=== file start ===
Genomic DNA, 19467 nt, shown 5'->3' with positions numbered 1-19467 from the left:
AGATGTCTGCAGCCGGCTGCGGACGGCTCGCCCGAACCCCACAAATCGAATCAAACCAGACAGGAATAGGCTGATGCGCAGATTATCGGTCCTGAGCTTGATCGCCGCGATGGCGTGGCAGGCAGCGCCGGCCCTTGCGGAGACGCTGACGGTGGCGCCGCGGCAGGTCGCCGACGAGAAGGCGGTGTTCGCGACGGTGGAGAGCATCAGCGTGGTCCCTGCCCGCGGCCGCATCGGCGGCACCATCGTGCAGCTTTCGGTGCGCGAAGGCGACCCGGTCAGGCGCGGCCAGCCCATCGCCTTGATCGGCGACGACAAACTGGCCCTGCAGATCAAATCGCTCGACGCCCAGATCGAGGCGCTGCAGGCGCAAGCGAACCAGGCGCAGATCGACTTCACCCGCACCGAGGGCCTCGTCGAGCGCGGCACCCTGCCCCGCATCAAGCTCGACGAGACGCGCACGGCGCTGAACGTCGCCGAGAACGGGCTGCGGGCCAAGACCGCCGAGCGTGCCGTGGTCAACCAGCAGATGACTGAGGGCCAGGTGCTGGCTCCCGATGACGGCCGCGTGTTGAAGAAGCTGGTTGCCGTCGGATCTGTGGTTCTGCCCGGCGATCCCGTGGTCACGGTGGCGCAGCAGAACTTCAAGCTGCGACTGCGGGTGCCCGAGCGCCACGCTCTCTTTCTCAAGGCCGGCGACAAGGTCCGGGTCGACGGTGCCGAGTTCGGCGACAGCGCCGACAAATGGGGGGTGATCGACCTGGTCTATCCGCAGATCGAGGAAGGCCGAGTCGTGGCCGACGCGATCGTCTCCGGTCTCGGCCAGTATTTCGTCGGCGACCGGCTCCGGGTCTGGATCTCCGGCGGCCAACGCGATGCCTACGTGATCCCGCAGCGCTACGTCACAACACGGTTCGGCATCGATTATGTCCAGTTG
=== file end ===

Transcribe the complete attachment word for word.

Genomic DNA, 19467 nt, shown 5'->3' with positions numbered 1-19467 from the left:
AGATGTCTGCAGCCGGCTGCGGACGGCTCGCCCGAACCCCACAAATCGAATCAAACCAGACAGGAATAGGCTGATGCGCAGATTATCGGTCCTGAGCTTGATCGCCGCGATGGCGTGGCAGGCAGCGCCGGCCCTTGCGGAGACGCTGACGGTGGCGCCGCGGCAGGTCGCCGACGAGAAGGCGGTGTTCGCGACGGTGGAGAGCATCAGCGTGGTCCCTGCCCGCGGCCGCATCGGCGGCACCATCGTGCAGCTTTCGGTGCGCGAAGGCGACCCGGTCAGGCGCGGCCAGCCCATCGCCTTGATCGGCGACGACAAACTGGCCCTGCAGATCAAATCGCTCGACGCCCAGATCGAGGCGCTGCAGGCGCAAGCGAACCAGGCGCAGATCGACTTCACCCGCACCGAGGGCCTCGTCGAGCGCGGCACCCTGCCCCGCATCAAGCTCGACGAGACGCGCACGGCGCTGAACGTCGCCGAGAACGGGCTGCGGGCCAAGACCGCCGAGCGTGCCGTGGTCAACCAGCAGATGACTGAGGGCCAGGTGCTGGCTCCCGATGACGGCCGCGTGTTGAAGAAGCTGGTTGCCGTCGGATCTGTGGTTCTGCCCGGCGATCCCGTGGTCACGGTGGCGCAGCAGAACTTCAAGCTGCGACTGCGGGTGCCCGAGCGCCACGCTCTCTTTCTCAAGGCCGGCGACAAGGTCCGGGTCGACGGTGCCGAGTTCGGCGACAGCGCCGACAAATGGGGGGTGATCGACCTGGTCTATCCGCAGATCGAGGAAGGCCGAGTCGTGGCCGACGCGATCGTCTCCGGTCTCGGCCAGTATTTCGTCGGCGACCGGCTCCGGGTCTGGATCTCCGGCGGCCAACGCGATGCCTACGTGATCCCGCAGCGCTACGTCACAACACGGTTCGGCATCGATTATGTCCAGTTG